Memory for antigen is a defining feature of adaptive immunity. Antigen-specific lymphocyte populations show an increase in number and function after antigen encounter and more rapidly re-expand upon subsequent antigen exposure. Studies of immune memory have primarily focused on effector B cells and T cells with microbial specificity, using prime-challenge models of infection. However, recent work has also identified persistently expanded populations of antigen-specific regulatory T cells that protect against aberrant immune responses. In this Review, we consider the parallels between memory effector T cells and memory regulatory T cells, along with the functional implications of regulatory memory in autoimmunity, antimicrobial host defence and maternal-fetal tolerance. In addition, we discuss emerging evidence for regulatory T cell memory in humans and key unanswered questions in this rapidly evolving field. PMID:26688349

  11. Recoding a cocaine-place memory engram to a neutral engram in the hippocampus.

    PubMed

    Trouche, Stéphanie; Perestenko, Pavel V; van de Ven, Gido M; Bratley, Claire T; McNamara, Colin G; Campo-Urriza, Natalia; Black, S Lucas; Reijmers, Leon G; Dupret, David

    2016-04-01

    The hippocampus provides the brain's memory system with a subset of neurons holding a map-like representation of each environment experienced. We found in mice that optogenetic silencing those neurons active in an environment unmasked a subset of quiet neurons, enabling the emergence of an alternative map. When applied in a cocaine-paired environment, this intervention neutralized an otherwise long-lasting drug-place preference, showing that recoding a spatial memory engram can alleviate associated maladaptive behavior. PMID:26900924

  12. Impact of breath holding on cardiovascular respiratory and cerebrovascular health.

    PubMed

    Dujic, Zeljko; Breskovic, Toni

    2012-06-01

    Human underwater breath-hold diving is a fascinating example of applied environmental physiology. In combination with swimming, it is one of the most popular forms of summer outdoor physical activities. It is performed by a variety of individuals ranging from elite breath-hold divers, underwater hockey and rugby players, synchronized and sprint swimmers, spear fishermen, sponge harvesters and up to recreational swimmers. Very few data currently exist concerning the influence of regular breath holding on possible health risks such as cerebrovascular, cardiovascular and respiratory diseases. A literature search of the PubMed electronic search engine using keywords 'breath-hold diving' and 'apnoea diving' was performed. This review focuses on recent advances in knowledge regarding possibly harmful physiological changes and/or potential health risks associated with breath-hold diving. Available evidence indicates that deep breath-hold dives can be very dangerous and can cause serious acute health problems such a collapse of the lungs, barotrauma at descent and ascent, pulmonary oedema and alveolar haemorrhage, cardiac arrest, blackouts, nitrogen narcosis, decompression sickness and death. Moreover, even shallow apnoea dives, which are far more frequent, can present a significant health risk. The state of affairs is disturbing as athletes, as well as recreational individuals, practice voluntary apnoea on a regular basis. Long-term health risks of frequent maximal breath holds are at present unknown, but should be addressed in future research. Clearly, further studies are needed to better understand the mechanisms related to the possible development or worsening of different clinical disorders in recreational or competitive breath holding and to determine the potential changes in training/competition regimens in order to prevent these adverse events. PMID:22574634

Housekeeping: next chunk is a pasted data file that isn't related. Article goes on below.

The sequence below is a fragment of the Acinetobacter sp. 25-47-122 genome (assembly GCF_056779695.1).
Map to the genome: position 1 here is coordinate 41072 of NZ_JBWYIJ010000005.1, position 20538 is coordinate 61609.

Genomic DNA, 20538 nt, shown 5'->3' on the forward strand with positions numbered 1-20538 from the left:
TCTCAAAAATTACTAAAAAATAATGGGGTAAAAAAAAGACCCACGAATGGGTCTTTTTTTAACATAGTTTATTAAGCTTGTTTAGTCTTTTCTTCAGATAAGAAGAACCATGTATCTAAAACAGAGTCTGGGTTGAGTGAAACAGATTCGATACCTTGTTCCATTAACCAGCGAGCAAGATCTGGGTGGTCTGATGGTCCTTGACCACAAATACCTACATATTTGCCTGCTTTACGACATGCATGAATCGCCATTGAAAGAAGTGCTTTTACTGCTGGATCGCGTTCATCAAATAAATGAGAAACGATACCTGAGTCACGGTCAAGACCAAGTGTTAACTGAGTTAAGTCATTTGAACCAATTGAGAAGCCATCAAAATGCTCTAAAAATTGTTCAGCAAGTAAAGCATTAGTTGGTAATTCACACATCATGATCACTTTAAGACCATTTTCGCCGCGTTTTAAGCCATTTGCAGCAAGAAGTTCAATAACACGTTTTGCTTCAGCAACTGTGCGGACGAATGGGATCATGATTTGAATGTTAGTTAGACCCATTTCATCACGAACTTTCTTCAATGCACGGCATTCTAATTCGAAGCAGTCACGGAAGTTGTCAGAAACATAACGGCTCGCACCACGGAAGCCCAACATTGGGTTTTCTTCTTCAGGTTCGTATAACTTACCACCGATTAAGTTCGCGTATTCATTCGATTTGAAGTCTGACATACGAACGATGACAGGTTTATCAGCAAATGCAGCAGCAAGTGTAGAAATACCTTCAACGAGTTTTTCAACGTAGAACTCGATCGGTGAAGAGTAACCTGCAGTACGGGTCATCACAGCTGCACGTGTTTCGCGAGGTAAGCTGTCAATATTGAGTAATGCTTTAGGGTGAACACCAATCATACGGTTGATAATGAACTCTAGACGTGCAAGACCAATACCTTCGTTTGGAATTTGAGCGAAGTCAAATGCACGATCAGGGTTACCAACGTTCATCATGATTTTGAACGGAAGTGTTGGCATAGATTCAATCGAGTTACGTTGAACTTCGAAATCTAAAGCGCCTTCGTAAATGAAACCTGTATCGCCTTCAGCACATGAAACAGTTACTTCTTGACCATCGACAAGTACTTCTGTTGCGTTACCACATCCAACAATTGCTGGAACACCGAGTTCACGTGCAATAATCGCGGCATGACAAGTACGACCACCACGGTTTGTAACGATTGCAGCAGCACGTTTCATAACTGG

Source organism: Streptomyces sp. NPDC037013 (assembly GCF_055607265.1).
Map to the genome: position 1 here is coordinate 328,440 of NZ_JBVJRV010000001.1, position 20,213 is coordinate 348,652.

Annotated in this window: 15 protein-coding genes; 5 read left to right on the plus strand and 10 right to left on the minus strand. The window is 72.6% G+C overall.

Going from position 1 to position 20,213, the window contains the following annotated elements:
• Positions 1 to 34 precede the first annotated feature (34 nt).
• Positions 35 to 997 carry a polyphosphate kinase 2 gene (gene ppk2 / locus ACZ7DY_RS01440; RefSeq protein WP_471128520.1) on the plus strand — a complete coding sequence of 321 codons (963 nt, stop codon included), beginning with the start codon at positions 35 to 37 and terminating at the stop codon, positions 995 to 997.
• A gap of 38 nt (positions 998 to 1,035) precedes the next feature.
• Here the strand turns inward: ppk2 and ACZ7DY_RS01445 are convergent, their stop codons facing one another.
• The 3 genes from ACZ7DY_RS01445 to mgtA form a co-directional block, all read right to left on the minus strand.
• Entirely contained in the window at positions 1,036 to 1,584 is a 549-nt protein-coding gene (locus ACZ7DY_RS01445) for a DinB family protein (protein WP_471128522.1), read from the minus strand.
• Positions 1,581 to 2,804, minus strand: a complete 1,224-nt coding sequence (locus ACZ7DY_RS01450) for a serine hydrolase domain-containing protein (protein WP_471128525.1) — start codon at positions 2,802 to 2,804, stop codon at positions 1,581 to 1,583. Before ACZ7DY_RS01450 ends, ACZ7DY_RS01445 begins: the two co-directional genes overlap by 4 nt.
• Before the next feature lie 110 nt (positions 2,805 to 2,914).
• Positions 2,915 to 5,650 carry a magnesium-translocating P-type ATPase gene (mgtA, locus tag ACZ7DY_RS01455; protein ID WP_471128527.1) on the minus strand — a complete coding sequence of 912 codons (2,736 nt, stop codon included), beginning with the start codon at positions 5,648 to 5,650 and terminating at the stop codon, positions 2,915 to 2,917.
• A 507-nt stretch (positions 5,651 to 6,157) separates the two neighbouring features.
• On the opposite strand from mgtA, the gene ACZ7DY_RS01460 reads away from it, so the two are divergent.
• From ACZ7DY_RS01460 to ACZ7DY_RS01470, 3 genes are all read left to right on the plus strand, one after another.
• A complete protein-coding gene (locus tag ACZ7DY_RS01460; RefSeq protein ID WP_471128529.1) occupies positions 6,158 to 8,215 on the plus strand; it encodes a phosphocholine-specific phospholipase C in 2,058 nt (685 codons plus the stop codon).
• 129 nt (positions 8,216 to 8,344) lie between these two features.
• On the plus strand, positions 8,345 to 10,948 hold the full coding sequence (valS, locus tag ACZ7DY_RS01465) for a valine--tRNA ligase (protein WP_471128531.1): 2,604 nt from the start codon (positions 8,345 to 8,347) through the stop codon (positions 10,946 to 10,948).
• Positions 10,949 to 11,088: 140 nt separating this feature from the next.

13. 12 CFR 1263.22 - Adjustments in stock holdings.

    Code of Federal Regulations, 2014 CFR

    2014-01-01

    ... 12 Banks and Banking 10 2014-01-01 2014-01-01 false Adjustments in stock holdings. 1263.22 Section 1263.22 Banks and Banking FEDERAL HOUSING FINANCE AGENCY FEDERAL HOME LOAN BANKS MEMBERS OF THE BANKS Stock Requirements § 1263.22 Adjustments in stock holdings. (a) Adjustment in general. A Bank may from time to time increase or decrease the...

  14. 12 CFR 1263.22 - Adjustments in stock holdings.